Aurora Corps named ‘Everyday Hero’ for pandemic outreach
The City of Aurora (Colorado) recently awarded The Salvation Army Aurora Corps, led by Corps Officers Captains Sam and Felicia LeMar, with a 2021 Everyday Hero Award during a virtual celebration of Rev. Dr. Martin Luther King, Jr. event hosted by the Community College of Aurora.
“We could not let this year go by without honoring…The Salvation Army because of the tremendous partnership we’ve had with them and the work they’ve been doing with the city of Aurora,” said Aurora Police Department Chief Community Relations Officer Claudine McDonald.
The city’s Community Relations Division selected The Salvation Army Aurora Corps for the award because of its strong partnership with the City of Aurora and commitment to serve the community through various initiatives—especially throughout the COVID-19 pandemic.
“[The Everyday Hero Award is] really to recognize those typical unsung heroes really who…are in the community, doing the work, and aren’t waving up and down, saying ‘Look at me! Look at me!’—who are just getting it done,” McDonald said. “[The Aurora Corps was] selected because they were available. They were always the ones who were raising their hands all the time, saying, ‘We’ll be there. We’ll support.’”
Throughout the pandemic, the Aurora Corps served as a partner for several community outreach events hosted by the City of Aurora. This included the city’s Commitment to Care COVID-19 programming, aimed at providing food and resources to community members in need.
“Since the pandemic hit, we knew that the best way we could serve the community was through our existing food pantry and through existing logistics that The Salvation Army has. So as we started serving more and more and more, we started really pushing out to the community we were serving so much more,” Sam LeMar said.
So, when the city reached out with the partnership proposals, the corps agreed to help.
“Even though we weren’t exactly sure how we were going to do it, God provided and we had the resources available and my staff got it done,” Sam LeMar said. “It just came down to saying, ‘Yes.’”
It all started with the The Salvation Army providing food for a community event meant to reduce youth crime in Aurora. The corps brought its canteen to the event and passed out cooked meals to everyone who attended.
“So it’s stuff like that where [they] just jumped in and said, ‘We have it taken care of. We’ve got you.’ I love that spirit about…The Salvation Army,” McDonald said. “It just really meshed well with what we were trying to do in outreach to our community.”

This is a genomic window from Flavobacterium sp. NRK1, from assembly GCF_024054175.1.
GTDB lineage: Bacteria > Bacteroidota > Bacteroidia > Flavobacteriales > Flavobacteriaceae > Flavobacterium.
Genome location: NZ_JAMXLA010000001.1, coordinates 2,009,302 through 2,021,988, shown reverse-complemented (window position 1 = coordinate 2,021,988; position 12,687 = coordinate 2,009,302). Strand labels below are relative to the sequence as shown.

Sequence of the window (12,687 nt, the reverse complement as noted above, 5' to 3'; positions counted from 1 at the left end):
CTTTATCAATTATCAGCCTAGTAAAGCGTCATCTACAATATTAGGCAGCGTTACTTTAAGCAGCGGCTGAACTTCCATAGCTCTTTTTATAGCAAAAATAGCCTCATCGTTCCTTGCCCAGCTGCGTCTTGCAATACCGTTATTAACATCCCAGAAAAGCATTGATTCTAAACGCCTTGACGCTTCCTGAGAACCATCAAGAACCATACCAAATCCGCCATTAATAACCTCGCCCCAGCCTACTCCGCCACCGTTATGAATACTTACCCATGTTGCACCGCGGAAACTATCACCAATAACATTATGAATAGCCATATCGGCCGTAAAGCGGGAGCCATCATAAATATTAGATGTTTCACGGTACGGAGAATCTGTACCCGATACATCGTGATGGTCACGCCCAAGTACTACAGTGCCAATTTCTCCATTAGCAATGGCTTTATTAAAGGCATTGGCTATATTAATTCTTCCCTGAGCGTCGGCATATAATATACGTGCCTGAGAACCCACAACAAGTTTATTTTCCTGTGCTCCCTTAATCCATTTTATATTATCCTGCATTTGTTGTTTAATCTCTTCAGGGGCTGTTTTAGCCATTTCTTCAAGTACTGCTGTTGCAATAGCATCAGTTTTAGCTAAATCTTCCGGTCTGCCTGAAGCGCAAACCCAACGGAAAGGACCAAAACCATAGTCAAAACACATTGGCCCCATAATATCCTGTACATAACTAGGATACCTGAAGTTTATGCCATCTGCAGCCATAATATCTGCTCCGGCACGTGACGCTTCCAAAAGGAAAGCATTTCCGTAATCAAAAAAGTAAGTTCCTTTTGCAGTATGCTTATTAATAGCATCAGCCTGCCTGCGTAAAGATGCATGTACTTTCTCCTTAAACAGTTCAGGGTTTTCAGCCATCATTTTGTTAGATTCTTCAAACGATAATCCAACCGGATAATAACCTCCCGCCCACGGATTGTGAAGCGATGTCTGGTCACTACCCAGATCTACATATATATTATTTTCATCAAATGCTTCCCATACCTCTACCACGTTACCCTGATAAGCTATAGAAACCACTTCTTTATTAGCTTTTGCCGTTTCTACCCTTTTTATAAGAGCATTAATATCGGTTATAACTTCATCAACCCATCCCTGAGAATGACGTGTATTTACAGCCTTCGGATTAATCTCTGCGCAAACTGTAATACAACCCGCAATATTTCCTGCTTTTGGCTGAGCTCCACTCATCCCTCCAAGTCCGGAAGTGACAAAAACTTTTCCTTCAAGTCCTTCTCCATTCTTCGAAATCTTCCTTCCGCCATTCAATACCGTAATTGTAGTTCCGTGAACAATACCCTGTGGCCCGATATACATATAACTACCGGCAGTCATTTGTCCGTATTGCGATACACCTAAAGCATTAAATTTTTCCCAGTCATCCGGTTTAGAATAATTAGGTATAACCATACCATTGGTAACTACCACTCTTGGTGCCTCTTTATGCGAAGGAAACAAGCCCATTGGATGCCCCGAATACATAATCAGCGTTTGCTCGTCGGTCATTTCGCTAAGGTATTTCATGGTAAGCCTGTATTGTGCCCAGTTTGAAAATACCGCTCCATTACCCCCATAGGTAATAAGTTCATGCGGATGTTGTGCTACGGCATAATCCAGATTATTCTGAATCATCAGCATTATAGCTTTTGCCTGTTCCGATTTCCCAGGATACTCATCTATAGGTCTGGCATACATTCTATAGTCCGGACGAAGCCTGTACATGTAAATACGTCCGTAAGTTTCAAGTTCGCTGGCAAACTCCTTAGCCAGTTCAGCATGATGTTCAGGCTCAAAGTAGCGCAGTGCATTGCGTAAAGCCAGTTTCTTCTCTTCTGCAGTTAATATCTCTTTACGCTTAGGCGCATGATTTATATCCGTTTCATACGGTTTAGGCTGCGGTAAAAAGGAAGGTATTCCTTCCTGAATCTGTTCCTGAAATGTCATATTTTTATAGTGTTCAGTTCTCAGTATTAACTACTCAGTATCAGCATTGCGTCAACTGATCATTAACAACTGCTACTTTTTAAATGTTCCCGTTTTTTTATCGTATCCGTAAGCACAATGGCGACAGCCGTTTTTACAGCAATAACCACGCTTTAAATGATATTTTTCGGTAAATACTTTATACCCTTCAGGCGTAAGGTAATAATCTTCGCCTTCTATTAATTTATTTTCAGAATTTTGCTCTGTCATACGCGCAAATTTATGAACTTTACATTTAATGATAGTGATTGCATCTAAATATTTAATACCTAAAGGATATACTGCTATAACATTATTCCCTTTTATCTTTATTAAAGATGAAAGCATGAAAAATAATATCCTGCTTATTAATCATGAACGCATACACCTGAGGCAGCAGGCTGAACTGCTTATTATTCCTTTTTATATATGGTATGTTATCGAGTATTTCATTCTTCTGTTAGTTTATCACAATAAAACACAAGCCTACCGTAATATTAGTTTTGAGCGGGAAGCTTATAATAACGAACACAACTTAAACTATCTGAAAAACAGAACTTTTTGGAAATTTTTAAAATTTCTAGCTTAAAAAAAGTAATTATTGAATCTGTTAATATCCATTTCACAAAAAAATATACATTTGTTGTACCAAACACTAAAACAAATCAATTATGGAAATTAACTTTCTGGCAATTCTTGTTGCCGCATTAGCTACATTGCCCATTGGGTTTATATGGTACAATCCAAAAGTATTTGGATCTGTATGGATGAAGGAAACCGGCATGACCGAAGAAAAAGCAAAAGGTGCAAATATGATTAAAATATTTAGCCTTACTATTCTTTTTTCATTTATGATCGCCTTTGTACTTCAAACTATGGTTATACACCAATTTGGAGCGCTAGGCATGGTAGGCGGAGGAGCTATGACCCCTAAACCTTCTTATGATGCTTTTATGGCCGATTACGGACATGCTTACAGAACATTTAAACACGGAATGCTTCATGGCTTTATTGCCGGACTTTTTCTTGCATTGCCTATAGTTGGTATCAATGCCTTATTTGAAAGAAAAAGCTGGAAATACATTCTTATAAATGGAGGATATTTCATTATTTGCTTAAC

The city also asked the Aurora Corps to partner with them in its Commitment to Care food access programs. In November, The Salvation Army distributed 325 food boxes, dog food, and gift cards to community members impacted by the pandemic on behalf of the city of Aurora. And in December, the corps distributed 1,500 more food boxes and 10,000 pounds of dog food, as well as diapers, baby food, and $120,000 worth of grocery store gift cards. This all happened in addition to the corps’ holiday toy distribution.
After all the hard work, Sam LeMar said it felt humbling for the Aurora Corps to receive the Everyday Hero Award.
“We’re humbled by it and we’re humbled to serve our community, so we just want to continue to serve,” Sam LeMar said.
He also stressed that everything accomplished and acknowledged by the award was a team effort.
“We couldn’t have done it without our headquarters and the logistics they help provide. As far as our warehousing and buying capabilities, then of course we have our team at the corps level who work on it,” Sam Lemar said. “Also, because our advisory council is so strong in the community, they help make a lot of these connections.”
McDonald acknowledged that The Salvation Army Aurora Corps receiving the award is a direct result of all of their “tremendous work.”
“It’s one of those organizations that you drive by every day and you don’t think about it because you know it’s always going to be there,” McDonald said. “This is just shining that beacon of light that’s always been in our community. We wanted to give them some props because it has really been an amazing partnership that we’ve formed with them.”
Sam LeMar is grateful for the solid partnership the corps has with the city.
“We bring what we can, and they bring what they can. And we serve those in our community who need it the most,” he said. “You’re always told about how important community relationships are, but here, especially during the pandemic, we saw how important they were and how important they will be continuing on. There’s just endless opportunities that start to [form] from these relationships and they all come down to people who are willing to work together to serve the community.”
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